Gray Wolf is an Office of Secretary of Defense (OSD)-directed prototype production and demonstration of low-cost cruise missile. These low-cost cruise missiles will offer a stand-off solution with a variable payload capability, meaning the missiles are designed to cruise for distances greater than 250 nautical miles and can accommodate multiple mission profiles. Additionally, the program explored using multiple Gray Wolf missiles in a networked swarm to meet an evolving warfighter mission requirement.

“The success of this test greatly increases our confidence in the performance of the engine and weapon systems as a whole. Developing the TDI-J85 engine in parallel to the cruise missile has proved challenging, but the collaborative partnership between AFRL, TDI, and Northrup Grumman has been outstanding,” said Col Garry Haase, AFRL/RW Director.

AFRL and our partners will utilize the recent flight test data to integrate the TDI-J85 engine into the Gray Wolf Flight Test vehicles. As part of the weapon system integration and demonstration phase, the team will modify and verify the interfacing operating software, perform captive flight test, and conduct a missile release test to demonstrate the low cost cruise missile concept.

-ends-
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[*] posted on 1-4-2020 at 08:15 PM


UK stands-up ‘swarming drones’ development unit

Gareth Jennings, London - Jane's Defence Weekly

31 March 2020


The RAF plans to field a ‘swarming drones’ capability to add mass to its capable but numerically limited aircraft. 216 Squadron was stood-up on 1 April to develop this concept. Source: Crown Copyright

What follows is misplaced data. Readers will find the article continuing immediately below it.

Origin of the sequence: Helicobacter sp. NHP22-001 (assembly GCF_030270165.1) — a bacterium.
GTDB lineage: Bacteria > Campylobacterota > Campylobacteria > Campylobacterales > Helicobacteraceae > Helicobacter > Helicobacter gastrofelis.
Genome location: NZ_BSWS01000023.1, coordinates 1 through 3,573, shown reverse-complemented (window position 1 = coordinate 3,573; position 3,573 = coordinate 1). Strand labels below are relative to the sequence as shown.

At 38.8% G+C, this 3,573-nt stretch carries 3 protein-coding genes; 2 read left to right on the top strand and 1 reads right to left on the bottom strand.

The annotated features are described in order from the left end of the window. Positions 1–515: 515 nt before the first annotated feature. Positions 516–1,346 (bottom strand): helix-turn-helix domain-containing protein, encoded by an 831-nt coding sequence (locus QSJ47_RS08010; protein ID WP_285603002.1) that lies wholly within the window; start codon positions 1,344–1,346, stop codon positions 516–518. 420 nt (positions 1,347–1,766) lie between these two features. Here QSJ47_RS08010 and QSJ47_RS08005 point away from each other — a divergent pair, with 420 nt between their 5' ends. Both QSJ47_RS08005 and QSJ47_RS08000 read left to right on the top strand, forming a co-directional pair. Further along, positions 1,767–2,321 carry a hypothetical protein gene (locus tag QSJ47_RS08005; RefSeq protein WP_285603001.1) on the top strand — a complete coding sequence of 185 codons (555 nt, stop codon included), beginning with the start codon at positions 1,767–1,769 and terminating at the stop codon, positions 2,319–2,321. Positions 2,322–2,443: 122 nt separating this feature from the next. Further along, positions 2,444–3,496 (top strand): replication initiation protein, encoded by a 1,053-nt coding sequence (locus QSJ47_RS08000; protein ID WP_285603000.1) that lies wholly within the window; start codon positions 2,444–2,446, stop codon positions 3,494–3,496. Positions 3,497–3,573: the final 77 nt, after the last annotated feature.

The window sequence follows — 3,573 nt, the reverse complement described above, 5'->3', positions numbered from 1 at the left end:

The UK Royal Air Force (RAF) has stood-up an experimental unit dedicated to developing an operational ‘swarming drones’ capability, the Ministry of Defence (MoD) told Jane’s .

216 Squadron was reactivated at RAF Waddington in Lincolnshire on 1 April, the MoD said. Previously, the ministry explained that the unit will be tasked with bringing the RAF’s “ambitious” swarming drones capability into service and continue its development.

As previously reported by Jane’s , the then-Secretary of State for Defence Gavin Williamson said in February 2019 that by the end of that year the RAF would operationally field “swarm squadrons of network-enabled drones capable of confusing and overcoming enemy air-defence systems”. In July 2019 the then-Chief of the Air Staff Air Chief Marshal Sir Stephen Hillier clarified the minister’s comments by saying that 216 Squadron would be stood-up by the end of the year to develop the concept, with the capability itself to be delivered by about July, with further development to follow.

This is still the MoD’s stated intention. However, Jane’s understands that 216 Squadron has been reformed with minimal manning for now, and that work is ongoing to assess the effects of the current coronavirus pandemic on future plans, manning, and timelines.

In terms of the potential solution to the ‘swarming drones’ requirement, the RAF has previously said that the timelines meant it would not be looking to develop a bespoke platform but would instead be using something that was already available. No further details have been provided for commercial confidentiality reasons.